(1st December is observed as World AIDS Day. We are republishing this story to create awareness and break the stigma.)
External wars leave behind scars, but when the battle rages within, it can destroy the human body without leaving so much as a paper cut. In order to fight HIV, one needs to equip themselves with weapons of attention, awareness, prevention, confidence and hope. In most cases, proper treatment and diet can help patients lead normal lives again.
‘I Was Lucky I Got Support’
“My first sexual encounter with men was in 8th standard,” says Gopi, who discovered his homosexuality while he was working as a waiter at a hotel near his house, in order to support his family.
“By 10th standard this became a regular affair. I wanted to quit this behaviour but could not. I could not share it with anyone either,” recounts Gopi.
Since I indulged in homosexual activities from a young age, I got my tests done and the results came up positive. I was upset. I didn’t know how to tell my family. I was the youngest among 8 siblings and had an unmarried sister. I felt like committing suicide.
“My friend told me about an NGO, and I went there for counselling. They told me this wasn’t the end of the road, but the start of a new journey,”
Gopi couldn’t confide in his family, but he found support in a friend. “My family still doesn’t know about my status, I don’t wish for them to know about it.”
He now regularly visits the Anti-Retrovial Therapy (ART) Centre. His friend accompanies him on his visits. Gopi says he’s lucky to have the support of his friend and that it gives him the confidence he needs in order to deal with his condition. But not every HIV+ individual is as lucky.
‘Dilemma of Safe Practices’
Meena remembers the day she decided to get in touch with a man who had offered her food and money in exchange for sex. Her daughter was hungry and inconsolable. Meena had no money and was too malnourished to breast feed.
“I entered the house feeling scared, but I knew there was nothing else I could do,” Meena recounts....
My child was crying and I was desperate for food. I vividly remember there was food on the table and I could eat as much as I wanted. I ate to my heart’s content and then got down to business. That day my pride shattered, but I was a mother who had won.
Despite many NGOs working with female sex workers to help them understand the importance of safe sex, many sex workers often find themselves battling with the same dilemma: to please a client who pays only when his demands are met, or to stay safe without earning a single penny?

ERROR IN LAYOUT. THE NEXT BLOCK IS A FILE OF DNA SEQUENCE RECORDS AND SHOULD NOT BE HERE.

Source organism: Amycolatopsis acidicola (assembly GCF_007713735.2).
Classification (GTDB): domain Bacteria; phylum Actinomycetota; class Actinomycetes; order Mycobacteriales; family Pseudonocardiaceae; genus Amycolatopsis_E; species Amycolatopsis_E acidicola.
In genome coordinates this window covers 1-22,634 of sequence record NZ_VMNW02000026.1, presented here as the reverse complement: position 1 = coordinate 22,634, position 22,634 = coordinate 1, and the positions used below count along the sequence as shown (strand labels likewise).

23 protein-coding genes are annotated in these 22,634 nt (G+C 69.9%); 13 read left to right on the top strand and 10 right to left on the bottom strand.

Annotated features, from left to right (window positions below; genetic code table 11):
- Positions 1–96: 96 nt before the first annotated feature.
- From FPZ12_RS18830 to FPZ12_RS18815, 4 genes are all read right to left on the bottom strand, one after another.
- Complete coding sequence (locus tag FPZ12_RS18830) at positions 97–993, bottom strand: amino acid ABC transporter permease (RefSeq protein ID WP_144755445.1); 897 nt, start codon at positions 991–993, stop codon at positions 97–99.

“We are aware of our rights and we wish to adopt safer practices. However, it doesn’t end there. It’s not about just knowing things,” says Meena.
It is the client who decides. When I refuse sex without a condom, they usually do not agree.
‘A Vaccine to Protect Her Forever’
Like floral garlands on our wedding day, my husband placed the red ribbon on my neck.
For Apsara, life was beautiful until she discovered that she and her husband were HIV positive. Her husband had transmitted the virus to her. She struggled for days, trying to accept and live with the news. Treatment helped normalise things a bit.
Today, Apsara is terrified about what the future holds for her daughter. What if she contracts HIV from her husband too? Is there no vaccine that can protect her daughter forever against this ghastly disease?
‘A Hope-filled Fight’
Ram, a doting father to a 4-year-old daughter and a loving husband, travels 100 kilometres every day to help people at risk of HIC lead a healthy and secure life. Ram, a former drug user, says he has a responsibility to educate drug users about the dangers of HIV and wants to teach them about safer practises.
Ram got married, and within a year, HIV entered the lives of the young couple.
We felt like ending our lives then and there. My wife and I were the only support we had for each other. I was caught in a vicious loop where I used to take drugs to live, and live to take drugs. Counselling helped us believe that we could lead normal lives.Ram
Today, they have an adopted daughter.
We adopted a girl child and have nurtured a loving family. However, our HIV status is not known to our families till date. We fear they would isolate me and my wife.
The couple run two unisex parlours in their city.
‘Ignorance is Dangerous’
Chandani knew she was a woman trapped in a male body, but her family didn’t want to hear about it. Her father detested her presence and her siblings would tease her for being feminine.
I was always kept indoors and would not be allowed to go outside. They were ashamed of me. One day, I left and decided to be free. The transgender community accepted me happily. They are very warm people.Chandani
“I feel sad about the way people treat us. Many of my friends have been suffering because of ignorance of people who come to seek services from them,” she says.
“I have been told that the clients refuse to use protection. If someone tells them that it is important, they ask us if we have a sexual infection. If we say yes, we lose our client, if we say no, we remain unprotected.”
(Names have been changed to protect identities. International AIDS Vaccine Initiative (IAVI) is a global non-profit organization working with researchers towards the development of vaccines for the prevention of HIV and AIDS.)